September is Hunger Action Month: Let’s Make it Easier for People to Get Food Aid!

A guest article from Adele LaTourette, Director of Hunger Free New Jersey

During the pandemic, there has been heightened awareness about hunger, leading the federal government to loosen federal nutrition program rules and boost benefits, as more community leaders worked together to deliver food to their needy residents.  

But, as emergency food providers know, hunger does not happen only during a public health crisis. For far too many New Jersey children, families, veterans, older adults and others, food insecurity is never far away.

During the pandemic, we made it easier for people to get help. Why shouldn’t this be the “new normal?” The short answer: It should.

When government removes red tape and communities work together to deliver food aid to residents, more people receive the assistance they need. It’s that simple.

Adele LaTourette, Director of Hunger Free New Jersey, addresses a crowd about hunger relief.
Adele LaTourette, Director of Hunger Free New Jersey, addresses a crowd.

Consider last summer: New Jersey communities fed a record number of children. In 2020, schools, local government and community organizations nearly tripled the number of free meals served to children through federal summer nutrition programs, reaching twice as many children as the year before.

We also saw a 15 percent boost in SNAP benefits that expanded food purchasing power for many families and a growing number of households receiving this critical aid. The benefit increase is set to expire on Sept. 30, threatening a “food cliff” for many families.

During the health crisis, thousands of New Jersey families have also benefited from Pandemic EBT, which provided funds directly to families to buy food when their children were attending school either virtually or in a “hybrid” learning situation. This assistance was extended through summer 2021. Although families have yet to receive the summer P-EBT benefits, they will likely receive them sometime this fall.

All this adds up to a much stronger food safety net than has ever existed before. We know that emergency food providers struggle to meet the demand even during “normal” times. That’s why it is time to make these pandemic-related investments a permanent part of our federal nutrition programs.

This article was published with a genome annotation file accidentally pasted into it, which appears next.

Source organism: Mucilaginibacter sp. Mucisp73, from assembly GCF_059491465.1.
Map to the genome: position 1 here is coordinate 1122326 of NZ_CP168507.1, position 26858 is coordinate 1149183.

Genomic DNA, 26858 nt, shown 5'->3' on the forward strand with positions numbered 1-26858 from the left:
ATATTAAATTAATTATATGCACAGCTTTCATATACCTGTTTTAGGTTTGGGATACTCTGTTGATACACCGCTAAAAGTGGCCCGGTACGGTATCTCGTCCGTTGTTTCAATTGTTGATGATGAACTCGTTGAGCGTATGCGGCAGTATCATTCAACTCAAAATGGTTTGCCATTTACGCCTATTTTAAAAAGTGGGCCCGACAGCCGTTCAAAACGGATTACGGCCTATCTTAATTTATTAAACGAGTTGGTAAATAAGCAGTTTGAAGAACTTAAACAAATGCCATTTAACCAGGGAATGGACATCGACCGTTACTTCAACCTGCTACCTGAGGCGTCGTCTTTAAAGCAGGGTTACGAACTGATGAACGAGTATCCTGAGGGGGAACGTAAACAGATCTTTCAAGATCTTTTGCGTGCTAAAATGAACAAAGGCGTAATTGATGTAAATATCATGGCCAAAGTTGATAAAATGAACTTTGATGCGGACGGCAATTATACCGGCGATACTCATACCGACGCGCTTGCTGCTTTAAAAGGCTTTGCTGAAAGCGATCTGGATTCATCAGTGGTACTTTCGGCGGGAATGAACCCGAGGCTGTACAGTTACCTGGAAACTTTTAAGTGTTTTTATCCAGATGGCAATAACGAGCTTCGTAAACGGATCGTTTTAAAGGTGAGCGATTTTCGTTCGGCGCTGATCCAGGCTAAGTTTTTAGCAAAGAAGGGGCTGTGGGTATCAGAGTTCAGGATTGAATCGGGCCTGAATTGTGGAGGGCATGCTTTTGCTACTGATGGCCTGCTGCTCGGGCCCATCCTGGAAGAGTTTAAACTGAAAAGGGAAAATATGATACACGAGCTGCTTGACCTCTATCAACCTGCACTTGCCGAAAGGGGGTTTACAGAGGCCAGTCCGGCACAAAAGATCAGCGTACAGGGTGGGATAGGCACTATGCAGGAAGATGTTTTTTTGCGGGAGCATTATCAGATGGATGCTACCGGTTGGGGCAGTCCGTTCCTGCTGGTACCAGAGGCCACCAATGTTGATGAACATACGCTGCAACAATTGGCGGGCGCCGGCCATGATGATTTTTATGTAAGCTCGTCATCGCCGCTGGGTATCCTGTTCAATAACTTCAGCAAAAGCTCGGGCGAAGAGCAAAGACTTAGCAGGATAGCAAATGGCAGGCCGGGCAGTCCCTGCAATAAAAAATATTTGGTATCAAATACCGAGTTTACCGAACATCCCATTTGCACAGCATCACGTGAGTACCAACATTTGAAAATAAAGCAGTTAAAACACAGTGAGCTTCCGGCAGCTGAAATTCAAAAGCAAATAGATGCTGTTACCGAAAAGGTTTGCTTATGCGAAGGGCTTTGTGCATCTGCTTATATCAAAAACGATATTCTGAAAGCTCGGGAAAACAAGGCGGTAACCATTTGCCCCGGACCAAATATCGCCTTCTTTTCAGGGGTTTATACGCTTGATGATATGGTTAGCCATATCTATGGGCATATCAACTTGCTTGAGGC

This includes:

  • Making the SNAP benefit boost permanent and adopting a more realistic way to calculate that benefit,
  • Expanding the number of schools that can participate in the Community Eligibility Provision, which allows schools to feed all children for free,
  • Expanding the number of low-income students who are directly certified for free school meals through other programs like Medicaid,
  • Allowing schools, local government agencies and nonprofits to seamlessly feed children year-round, without having to switch from one child nutrition program to another,
  • Providing EBT benefits to eligible children when schools are closed,
  • Allowing all summer meal sites to serve a third meal,
  • Funding comprehensive WIC outreach and coordination, including establishing a WIC community partners outreach program.

Learn more and connect with us at hungerfreenj.org. We are also working with our national partner, the Food Research & Action Center (FRAC), and others to advocate for these important changes. FRAC provides a platform where you and your networks can easily send messages to our elected officials. Visit frac.org/action and help make it easier for people to get the food aid they need.

In addition, we look forward to co-hosting a Hunger Action Day event at TASK on Friday, September 17. TASK has been an invaluable partner in addressing and alleviating food insecurity in Mercer County and throughout New Jersey, serving as an anchor organization to bring soup kitchens and community organizations together throughout the state in the midst of the pandemic to help fight the hunger crisis. On September 17, where efforts across the country are focused on enhancing hunger-fighting impact, we will welcome a number of speakers and thought leaders in the fight against food insecurity, to address the challenges facing New Jersey residents. By bringing awareness and education to this issue, it’s our collective hope that you will feel empowered to join us in advocating for a hunger-free future.

Adele LaTourette is the director of Hunger Free New Jersey, a statewide advocacy organization that works to ensure all New Jersey residsents have healthy food to eat, every single day.